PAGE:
"When they send you down, it's tough at that moment," Diaz said. "But my goal is always the same wherever I am -- to try to become the best player I can be."
How good a player can he be? And at what position?
The Cardinals signed Diaz to a four-year, $8 million contract in March 2014. Two years later, he was a house afire. The rookie shortstop had 26 hits in his first 52 at-bats, the first player since 1900 to be hitting .500 after more than 50 at-bats. He was named to the NL All-Star team as an injury replacement and finished the season with a .300 average.
His second season was less memorable. Diaz took a 102-mph fastball off his right thumb on March 9 and battled soreness for some time afterward. He lost the starting shortstop job to NL Rookie of the Year candidate Paul DeJong. Diaz hit .260 before being sent down to Memphis on June 28.
"I didn't feel like my timing was very good," Diaz said. "I worked on things and I came back feeling better about my hitting. I worked on using the whole field. Every time you see a hitter who can use the whole field, he's a .300 hitter."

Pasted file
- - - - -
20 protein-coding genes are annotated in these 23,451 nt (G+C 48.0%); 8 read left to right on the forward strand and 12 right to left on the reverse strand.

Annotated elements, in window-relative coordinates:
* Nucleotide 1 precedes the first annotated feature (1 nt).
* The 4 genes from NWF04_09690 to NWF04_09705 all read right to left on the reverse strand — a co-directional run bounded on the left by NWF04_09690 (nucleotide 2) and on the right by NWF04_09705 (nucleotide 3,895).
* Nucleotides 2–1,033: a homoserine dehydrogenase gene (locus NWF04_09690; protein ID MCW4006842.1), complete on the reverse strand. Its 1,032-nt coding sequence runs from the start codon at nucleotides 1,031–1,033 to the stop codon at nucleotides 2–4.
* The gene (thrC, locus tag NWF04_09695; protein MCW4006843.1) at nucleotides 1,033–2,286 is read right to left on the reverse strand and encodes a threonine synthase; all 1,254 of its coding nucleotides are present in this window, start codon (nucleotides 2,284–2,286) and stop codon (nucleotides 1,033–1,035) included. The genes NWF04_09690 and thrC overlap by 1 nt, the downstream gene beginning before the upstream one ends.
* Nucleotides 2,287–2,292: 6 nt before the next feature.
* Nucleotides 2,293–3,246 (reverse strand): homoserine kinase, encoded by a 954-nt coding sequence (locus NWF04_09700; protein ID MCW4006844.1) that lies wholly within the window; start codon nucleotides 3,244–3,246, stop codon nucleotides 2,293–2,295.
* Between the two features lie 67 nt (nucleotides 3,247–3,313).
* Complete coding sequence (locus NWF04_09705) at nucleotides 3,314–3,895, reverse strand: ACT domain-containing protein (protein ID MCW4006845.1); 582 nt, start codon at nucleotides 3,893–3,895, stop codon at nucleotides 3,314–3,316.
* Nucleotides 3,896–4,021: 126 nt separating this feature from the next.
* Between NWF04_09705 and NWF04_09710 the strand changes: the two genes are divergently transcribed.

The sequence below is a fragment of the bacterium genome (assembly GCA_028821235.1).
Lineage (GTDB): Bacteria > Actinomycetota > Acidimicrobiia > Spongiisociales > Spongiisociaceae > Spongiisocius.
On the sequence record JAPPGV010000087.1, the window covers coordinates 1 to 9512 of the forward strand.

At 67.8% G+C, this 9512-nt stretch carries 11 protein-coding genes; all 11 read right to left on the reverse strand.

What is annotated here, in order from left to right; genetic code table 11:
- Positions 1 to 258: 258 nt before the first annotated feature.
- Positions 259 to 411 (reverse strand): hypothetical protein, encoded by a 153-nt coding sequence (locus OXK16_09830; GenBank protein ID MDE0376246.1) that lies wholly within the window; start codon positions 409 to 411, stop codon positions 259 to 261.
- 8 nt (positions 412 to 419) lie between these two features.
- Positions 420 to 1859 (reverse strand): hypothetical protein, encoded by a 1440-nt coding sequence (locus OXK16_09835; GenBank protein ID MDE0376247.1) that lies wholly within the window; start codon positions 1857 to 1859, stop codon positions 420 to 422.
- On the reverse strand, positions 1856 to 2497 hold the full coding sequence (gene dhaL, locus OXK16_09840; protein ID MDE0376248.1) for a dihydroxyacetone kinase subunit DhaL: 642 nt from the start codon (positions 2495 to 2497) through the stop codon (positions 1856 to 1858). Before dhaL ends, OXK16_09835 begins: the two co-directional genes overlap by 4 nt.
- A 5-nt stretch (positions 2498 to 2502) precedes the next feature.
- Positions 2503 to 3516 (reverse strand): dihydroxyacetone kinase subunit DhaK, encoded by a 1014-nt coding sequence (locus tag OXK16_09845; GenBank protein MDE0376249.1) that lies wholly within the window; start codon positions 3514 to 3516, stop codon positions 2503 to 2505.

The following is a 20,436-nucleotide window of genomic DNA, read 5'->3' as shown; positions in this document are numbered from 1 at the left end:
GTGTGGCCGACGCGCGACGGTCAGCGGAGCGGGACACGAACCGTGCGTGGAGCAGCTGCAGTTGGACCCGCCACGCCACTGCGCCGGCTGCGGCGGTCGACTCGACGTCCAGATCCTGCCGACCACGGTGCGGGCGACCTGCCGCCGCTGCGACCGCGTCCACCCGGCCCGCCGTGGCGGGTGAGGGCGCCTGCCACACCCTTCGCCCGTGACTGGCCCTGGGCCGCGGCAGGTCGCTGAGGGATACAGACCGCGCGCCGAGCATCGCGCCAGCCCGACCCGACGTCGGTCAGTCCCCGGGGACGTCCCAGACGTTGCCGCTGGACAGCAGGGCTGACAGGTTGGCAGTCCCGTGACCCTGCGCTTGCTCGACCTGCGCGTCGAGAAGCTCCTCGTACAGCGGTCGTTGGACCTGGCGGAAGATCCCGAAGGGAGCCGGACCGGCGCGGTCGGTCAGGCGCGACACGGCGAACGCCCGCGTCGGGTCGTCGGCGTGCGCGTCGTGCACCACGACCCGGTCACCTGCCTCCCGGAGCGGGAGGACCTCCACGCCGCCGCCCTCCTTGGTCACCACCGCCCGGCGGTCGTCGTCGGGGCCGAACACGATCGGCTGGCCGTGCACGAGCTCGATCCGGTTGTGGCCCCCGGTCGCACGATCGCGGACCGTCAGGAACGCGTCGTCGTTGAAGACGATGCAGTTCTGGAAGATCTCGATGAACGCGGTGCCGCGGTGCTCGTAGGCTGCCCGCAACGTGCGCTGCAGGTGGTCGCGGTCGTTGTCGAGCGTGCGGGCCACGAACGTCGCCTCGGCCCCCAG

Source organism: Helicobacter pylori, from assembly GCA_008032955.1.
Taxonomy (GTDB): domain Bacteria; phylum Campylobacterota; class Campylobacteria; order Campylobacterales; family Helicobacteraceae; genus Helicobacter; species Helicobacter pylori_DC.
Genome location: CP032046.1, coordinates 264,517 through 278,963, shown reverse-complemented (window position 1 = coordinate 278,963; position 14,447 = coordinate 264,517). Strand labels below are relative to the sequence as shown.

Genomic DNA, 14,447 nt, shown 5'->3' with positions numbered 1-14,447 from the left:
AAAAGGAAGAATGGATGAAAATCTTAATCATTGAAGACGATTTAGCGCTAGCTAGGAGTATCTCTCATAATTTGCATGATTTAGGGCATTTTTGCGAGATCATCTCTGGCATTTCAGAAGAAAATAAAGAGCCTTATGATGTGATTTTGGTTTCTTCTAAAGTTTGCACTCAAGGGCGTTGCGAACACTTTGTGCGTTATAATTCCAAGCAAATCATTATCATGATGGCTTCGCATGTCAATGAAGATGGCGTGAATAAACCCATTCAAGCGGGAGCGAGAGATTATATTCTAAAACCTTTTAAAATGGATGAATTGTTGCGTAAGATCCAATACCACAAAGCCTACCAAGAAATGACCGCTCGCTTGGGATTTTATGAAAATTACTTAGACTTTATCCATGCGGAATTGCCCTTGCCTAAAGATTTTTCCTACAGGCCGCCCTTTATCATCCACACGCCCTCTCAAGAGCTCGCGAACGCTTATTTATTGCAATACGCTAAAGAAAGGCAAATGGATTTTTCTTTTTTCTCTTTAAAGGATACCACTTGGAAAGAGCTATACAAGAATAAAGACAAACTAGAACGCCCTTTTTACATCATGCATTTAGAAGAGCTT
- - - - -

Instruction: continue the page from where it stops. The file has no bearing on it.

While with the Redbirds, he played 28 games at shortstop, nine at third base and six at second base.
"I feel like I can play any position," Diaz said. "I want to be ready."
"It was nice to see him adjust to playing third base," Cardinals manager Mike Matheny said. "Now he can play all over the infield. Being versatile is important. When a bat gets going, you do find a spot for that guy."
Diaz batted .253 and helped Memphis win a franchise-record 91 games.
"Sure, you want to be on the [big league] team, but I needed to go down there, just do my job and focus on getting better every day," Diaz said.
Lucas, 26, is in his second stint with the Cardinals this season. His 17 saves ranked third in the Pacific Coast League, and he struck out 68 in 60 innings.
Matheny said Jack Flaherty, who lasted just two innings Tuesday, is likely to be replaced by John Gant on the next turn through the rotation. Flaherty would be available for relief work later this week.
"He's 21 and we will keep a close eye on him," Matheny said of Flaherty, who has worked 164 innings this season, compared with 134 in 2016. "We knew coming in we would be cautious."